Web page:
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Avalanches detected for the first time with satellites over extensive areas

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Lots of snow and lots of avalanches: this is what it was like in the Swiss Alps during the winter 2017/2018. During the heavy snowfalls in January 2018, the SLF issued the highest avalanche danger level warning, 5 (very high), for widespread areas in the Swiss Alps. At this danger level, many very large and extremely large spontaneous avalanches can be expected.


Up to now, information on avalanches that have occurred has come from observer reports or helicopter overflights, but for some areas no information is available. Some of the avalanche outlines have been digitized on the basis of photographs, but often only the number and size of the avalanches in an area have been recorded.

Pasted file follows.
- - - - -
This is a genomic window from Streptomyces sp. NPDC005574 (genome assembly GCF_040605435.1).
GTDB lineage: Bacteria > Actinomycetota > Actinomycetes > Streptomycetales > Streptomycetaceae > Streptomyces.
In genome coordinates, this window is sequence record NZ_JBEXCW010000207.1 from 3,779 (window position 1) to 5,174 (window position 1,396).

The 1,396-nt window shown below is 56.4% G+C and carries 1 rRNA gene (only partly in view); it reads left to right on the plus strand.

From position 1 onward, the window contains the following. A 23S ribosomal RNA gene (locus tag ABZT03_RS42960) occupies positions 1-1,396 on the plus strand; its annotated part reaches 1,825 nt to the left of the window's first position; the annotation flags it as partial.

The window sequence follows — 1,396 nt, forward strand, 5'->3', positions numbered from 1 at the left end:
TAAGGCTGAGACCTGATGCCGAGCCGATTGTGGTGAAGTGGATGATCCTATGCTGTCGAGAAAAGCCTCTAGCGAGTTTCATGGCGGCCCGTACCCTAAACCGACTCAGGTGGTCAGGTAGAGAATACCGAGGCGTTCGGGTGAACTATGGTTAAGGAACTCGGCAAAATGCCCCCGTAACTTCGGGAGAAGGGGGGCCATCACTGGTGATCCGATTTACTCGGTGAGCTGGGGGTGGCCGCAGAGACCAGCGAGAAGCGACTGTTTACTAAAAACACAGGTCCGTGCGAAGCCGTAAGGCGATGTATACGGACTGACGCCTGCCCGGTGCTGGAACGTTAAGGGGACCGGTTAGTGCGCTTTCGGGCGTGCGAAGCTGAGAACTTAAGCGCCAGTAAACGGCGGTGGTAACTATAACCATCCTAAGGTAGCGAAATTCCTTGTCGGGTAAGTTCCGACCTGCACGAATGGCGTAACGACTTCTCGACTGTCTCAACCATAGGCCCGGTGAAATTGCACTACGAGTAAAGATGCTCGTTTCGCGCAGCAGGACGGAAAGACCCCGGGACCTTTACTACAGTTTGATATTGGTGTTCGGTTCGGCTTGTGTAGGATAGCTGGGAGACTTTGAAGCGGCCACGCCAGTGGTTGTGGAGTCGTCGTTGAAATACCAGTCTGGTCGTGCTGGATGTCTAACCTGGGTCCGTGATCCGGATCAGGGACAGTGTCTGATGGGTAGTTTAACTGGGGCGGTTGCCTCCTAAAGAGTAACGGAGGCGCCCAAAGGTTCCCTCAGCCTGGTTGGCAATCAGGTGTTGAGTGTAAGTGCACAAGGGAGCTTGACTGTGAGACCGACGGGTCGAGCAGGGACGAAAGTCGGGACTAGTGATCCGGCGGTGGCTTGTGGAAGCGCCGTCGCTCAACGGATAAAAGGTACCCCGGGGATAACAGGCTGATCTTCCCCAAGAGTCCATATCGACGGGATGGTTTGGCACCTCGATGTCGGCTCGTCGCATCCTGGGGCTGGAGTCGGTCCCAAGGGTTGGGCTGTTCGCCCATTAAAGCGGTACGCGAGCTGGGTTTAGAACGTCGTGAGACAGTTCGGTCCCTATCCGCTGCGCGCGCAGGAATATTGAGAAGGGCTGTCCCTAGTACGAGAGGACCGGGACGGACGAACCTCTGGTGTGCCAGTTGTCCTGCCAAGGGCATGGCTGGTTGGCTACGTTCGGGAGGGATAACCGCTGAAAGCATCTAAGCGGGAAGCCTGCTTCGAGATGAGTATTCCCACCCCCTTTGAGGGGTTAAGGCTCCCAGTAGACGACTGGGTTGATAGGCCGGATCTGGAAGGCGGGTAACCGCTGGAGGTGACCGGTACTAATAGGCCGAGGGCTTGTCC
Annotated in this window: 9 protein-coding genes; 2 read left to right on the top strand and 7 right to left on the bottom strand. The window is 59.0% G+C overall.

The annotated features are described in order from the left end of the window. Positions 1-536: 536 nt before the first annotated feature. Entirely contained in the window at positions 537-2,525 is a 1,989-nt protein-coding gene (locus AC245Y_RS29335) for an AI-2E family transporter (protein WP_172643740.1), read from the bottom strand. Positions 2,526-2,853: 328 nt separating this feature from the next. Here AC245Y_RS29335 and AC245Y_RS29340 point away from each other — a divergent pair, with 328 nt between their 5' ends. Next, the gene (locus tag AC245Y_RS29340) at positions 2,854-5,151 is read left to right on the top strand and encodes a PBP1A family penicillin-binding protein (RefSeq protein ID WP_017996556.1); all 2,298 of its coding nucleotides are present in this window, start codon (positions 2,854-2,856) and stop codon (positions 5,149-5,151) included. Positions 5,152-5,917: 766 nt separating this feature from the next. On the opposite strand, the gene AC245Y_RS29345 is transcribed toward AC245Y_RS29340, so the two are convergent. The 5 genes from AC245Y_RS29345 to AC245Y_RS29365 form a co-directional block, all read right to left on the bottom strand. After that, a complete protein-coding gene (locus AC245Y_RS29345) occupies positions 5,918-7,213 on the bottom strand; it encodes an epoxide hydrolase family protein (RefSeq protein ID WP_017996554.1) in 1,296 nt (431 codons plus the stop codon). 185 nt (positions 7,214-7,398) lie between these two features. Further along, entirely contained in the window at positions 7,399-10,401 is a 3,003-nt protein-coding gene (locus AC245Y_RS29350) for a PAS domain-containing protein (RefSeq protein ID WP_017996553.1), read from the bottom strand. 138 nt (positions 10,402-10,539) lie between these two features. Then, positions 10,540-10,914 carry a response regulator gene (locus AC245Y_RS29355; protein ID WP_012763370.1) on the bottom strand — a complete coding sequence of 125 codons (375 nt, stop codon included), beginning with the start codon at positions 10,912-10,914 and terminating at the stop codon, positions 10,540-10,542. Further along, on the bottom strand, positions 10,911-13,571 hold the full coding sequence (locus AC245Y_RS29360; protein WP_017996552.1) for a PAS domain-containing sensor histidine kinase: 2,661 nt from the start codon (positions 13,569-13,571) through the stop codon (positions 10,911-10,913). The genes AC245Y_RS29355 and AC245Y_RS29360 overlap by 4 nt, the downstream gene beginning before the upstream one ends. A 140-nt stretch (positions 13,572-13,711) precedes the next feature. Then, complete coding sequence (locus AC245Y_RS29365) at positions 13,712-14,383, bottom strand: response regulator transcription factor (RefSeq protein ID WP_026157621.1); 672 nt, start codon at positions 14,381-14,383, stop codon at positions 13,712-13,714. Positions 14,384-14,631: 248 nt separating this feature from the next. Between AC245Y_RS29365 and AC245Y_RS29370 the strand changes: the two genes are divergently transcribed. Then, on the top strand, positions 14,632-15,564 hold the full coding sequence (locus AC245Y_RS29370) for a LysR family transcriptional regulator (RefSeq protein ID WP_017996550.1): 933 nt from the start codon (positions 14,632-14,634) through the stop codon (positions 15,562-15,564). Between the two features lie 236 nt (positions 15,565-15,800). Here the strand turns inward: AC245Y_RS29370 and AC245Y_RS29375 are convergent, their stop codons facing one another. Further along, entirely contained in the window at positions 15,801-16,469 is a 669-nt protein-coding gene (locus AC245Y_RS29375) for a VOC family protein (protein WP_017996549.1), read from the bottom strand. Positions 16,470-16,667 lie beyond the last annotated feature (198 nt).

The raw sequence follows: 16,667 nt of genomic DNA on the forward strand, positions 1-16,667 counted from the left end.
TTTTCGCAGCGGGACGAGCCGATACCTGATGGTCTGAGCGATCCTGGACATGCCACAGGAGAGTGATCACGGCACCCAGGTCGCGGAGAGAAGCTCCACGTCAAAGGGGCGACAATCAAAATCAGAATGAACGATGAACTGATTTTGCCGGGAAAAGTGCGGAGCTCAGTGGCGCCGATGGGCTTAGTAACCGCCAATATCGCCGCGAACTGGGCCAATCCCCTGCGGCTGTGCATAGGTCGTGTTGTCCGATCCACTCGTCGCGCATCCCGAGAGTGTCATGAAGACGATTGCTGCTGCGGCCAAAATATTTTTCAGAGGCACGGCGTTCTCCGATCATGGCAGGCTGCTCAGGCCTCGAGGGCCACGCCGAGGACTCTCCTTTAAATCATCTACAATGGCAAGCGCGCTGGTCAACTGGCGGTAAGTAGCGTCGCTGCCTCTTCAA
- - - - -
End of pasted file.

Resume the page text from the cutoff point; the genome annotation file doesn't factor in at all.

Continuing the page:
In January 2018, SLF researchers were able to use optical satellite data for the first time to document avalanche activity. The images cover an area almost one third the size of Switzerland. Elisabeth Hafner from SLF used the photos to map the outlines of all avalanches in the areas where the highest danger level prevailed, as well as in adjacent areas, recording a total of 18,737 individ­ual avalanches. “The areas in the shade were a challenge in the satellite images. So too were wind structures in the snow, which can look similar to avalanches,” Elisabeth says. Despite these difficulties, no avalanche period has ever been recorded so completely and accurately before. The data is valuable because it allows avalanche warnings to be checked after the event to see whether the assessment of the avalanche danger was correct. The data is also used to validate danger zones and for research purposes. (Sara Niedermann, Diagonal 1/19)